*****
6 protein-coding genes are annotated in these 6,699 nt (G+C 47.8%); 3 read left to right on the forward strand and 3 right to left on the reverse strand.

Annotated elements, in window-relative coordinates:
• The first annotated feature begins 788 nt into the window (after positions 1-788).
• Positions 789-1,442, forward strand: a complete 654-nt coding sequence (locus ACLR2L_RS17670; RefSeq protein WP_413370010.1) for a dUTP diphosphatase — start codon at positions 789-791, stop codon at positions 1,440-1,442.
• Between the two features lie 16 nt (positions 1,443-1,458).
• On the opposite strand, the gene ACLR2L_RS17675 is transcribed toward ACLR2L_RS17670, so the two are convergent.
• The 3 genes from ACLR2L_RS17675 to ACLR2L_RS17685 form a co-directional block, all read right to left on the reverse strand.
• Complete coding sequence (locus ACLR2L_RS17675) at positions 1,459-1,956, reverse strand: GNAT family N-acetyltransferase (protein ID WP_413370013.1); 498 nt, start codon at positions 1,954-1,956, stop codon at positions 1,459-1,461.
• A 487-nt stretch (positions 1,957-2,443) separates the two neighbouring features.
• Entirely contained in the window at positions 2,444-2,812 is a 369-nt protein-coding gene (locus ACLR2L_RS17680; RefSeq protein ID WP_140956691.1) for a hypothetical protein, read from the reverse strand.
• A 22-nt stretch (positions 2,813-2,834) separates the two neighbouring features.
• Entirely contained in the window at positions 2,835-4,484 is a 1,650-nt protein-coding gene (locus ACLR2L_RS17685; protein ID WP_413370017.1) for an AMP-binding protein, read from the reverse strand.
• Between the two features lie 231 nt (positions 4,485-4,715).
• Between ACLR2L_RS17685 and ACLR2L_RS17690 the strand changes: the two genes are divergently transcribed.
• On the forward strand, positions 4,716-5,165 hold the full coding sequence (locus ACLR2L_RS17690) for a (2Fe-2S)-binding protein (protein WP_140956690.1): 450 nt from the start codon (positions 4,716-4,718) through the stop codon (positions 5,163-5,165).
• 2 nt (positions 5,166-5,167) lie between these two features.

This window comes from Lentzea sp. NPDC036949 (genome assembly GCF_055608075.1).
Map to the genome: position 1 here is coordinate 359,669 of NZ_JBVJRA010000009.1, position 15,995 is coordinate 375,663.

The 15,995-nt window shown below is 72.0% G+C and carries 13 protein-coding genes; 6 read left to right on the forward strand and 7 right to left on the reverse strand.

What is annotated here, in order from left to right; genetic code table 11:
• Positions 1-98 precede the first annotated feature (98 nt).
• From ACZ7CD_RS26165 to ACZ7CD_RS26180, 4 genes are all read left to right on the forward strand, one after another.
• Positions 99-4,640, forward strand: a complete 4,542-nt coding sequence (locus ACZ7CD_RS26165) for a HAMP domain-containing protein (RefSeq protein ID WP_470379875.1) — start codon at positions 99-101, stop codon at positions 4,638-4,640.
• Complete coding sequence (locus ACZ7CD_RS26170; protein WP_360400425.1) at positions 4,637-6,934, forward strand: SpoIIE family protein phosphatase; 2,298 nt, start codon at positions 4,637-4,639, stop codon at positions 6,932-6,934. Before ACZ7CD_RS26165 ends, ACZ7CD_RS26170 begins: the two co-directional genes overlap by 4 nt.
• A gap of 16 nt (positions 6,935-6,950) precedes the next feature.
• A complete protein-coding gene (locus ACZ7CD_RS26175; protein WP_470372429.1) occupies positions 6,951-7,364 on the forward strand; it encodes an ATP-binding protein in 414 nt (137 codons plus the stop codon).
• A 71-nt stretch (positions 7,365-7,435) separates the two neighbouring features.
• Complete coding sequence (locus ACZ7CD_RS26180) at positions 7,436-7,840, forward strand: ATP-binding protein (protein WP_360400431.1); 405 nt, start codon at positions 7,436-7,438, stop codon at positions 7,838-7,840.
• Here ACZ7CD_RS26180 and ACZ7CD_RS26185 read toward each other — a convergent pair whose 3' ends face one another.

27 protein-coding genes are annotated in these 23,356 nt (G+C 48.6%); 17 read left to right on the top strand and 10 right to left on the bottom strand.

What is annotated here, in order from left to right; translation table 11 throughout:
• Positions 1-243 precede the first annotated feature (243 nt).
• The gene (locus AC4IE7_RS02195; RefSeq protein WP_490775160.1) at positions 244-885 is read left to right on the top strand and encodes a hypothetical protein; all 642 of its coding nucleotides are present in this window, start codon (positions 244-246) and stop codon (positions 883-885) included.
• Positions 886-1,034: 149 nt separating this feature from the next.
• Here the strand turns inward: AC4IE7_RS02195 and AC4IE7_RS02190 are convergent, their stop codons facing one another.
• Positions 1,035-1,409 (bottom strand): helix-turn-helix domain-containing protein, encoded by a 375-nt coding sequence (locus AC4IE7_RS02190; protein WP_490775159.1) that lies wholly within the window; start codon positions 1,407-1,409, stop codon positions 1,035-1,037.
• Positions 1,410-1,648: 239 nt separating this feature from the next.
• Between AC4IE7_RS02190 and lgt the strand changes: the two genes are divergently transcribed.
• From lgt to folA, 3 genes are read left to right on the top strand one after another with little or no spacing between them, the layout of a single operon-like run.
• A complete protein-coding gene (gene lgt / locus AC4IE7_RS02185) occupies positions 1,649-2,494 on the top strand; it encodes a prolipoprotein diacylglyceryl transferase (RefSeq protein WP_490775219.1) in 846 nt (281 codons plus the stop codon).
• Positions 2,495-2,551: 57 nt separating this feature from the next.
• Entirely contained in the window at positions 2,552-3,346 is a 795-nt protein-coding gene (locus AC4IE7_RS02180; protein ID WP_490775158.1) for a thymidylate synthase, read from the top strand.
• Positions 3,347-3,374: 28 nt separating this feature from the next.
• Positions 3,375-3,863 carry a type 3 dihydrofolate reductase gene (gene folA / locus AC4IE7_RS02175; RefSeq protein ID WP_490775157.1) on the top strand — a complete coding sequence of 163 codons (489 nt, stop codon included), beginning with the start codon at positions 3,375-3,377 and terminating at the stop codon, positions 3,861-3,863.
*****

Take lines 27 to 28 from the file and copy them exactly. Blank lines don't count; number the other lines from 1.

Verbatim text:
• A 71-nt stretch (positions 7,365-7,435) separates the two neighbouring features.
• Complete coding sequence (locus ACZ7CD_RS26180) at positions 7,436-7,840, forward strand: ATP-binding protein (protein WP_360400431.1); 405 nt, start codon at positions 7,436-7,438, stop codon at positions 7,838-7,840.